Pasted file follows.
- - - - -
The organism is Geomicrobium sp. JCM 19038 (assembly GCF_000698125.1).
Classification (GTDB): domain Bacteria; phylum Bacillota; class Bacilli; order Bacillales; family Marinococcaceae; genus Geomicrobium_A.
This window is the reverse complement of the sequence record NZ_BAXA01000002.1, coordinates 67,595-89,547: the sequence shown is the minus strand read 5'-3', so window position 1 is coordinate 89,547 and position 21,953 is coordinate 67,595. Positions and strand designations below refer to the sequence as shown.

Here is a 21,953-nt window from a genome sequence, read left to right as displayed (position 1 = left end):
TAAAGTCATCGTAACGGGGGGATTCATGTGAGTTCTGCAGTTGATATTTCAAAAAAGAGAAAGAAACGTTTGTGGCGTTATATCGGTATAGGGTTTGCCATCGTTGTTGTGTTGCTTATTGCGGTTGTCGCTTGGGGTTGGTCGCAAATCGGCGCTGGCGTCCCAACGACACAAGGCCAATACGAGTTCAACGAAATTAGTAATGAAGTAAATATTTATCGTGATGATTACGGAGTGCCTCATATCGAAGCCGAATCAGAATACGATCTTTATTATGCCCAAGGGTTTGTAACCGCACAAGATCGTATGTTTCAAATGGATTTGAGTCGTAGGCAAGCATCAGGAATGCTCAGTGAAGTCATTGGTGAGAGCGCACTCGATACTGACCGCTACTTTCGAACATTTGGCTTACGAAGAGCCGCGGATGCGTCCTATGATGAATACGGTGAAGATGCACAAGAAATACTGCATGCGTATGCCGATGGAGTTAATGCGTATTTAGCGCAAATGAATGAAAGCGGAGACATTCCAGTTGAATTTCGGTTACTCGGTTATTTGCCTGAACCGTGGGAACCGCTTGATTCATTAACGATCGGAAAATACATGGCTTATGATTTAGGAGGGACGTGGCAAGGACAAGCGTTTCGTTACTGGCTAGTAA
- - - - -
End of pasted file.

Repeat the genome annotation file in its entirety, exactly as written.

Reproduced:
The organism is Geomicrobium sp. JCM 19038 (assembly GCF_000698125.1).
Classification (GTDB): domain Bacteria; phylum Bacillota; class Bacilli; order Bacillales; family Marinococcaceae; genus Geomicrobium_A.
This window is the reverse complement of the sequence record NZ_BAXA01000002.1, coordinates 67,595-89,547: the sequence shown is the minus strand read 5'-3', so window position 1 is coordinate 89,547 and position 21,953 is coordinate 67,595. Positions and strand designations below refer to the sequence as shown.

Here is a 21,953-nt window from a genome sequence, read left to right as displayed (position 1 = left end):
TAAAGTCATCGTAACGGGGGGATTCATGTGAGTTCTGCAGTTGATATTTCAAAAAAGAGAAAGAAACGTTTGTGGCGTTATATCGGTATAGGGTTTGCCATCGTTGTTGTGTTGCTTATTGCGGTTGTCGCTTGGGGTTGGTCGCAAATCGGCGCTGGCGTCCCAACGACACAAGGCCAATACGAGTTCAACGAAATTAGTAATGAAGTAAATATTTATCGTGATGATTACGGAGTGCCTCATATCGAAGCCGAATCAGAATACGATCTTTATTATGCCCAAGGGTTTGTAACCGCACAAGATCGTATGTTTCAAATGGATTTGAGTCGTAGGCAAGCATCAGGAATGCTCAGTGAAGTCATTGGTGAGAGCGCACTCGATACTGACCGCTACTTTCGAACATTTGGCTTACGAAGAGCCGCGGATGCGTCCTATGATGAATACGGTGAAGATGCACAAGAAATACTGCATGCGTATGCCGATGGAGTTAATGCGTATTTAGCGCAAATGAATGAAAGCGGAGACATTCCAGTTGAATTTCGGTTACTCGGTTATTTGCCTGAACCGTGGGAACCGCTTGATTCATTAACGATCGGAAAATACATGGCTTATGATTTAGGAGGGACGTGGCAAGGACAAGCGTTTCGTTACTGGCTAGTAA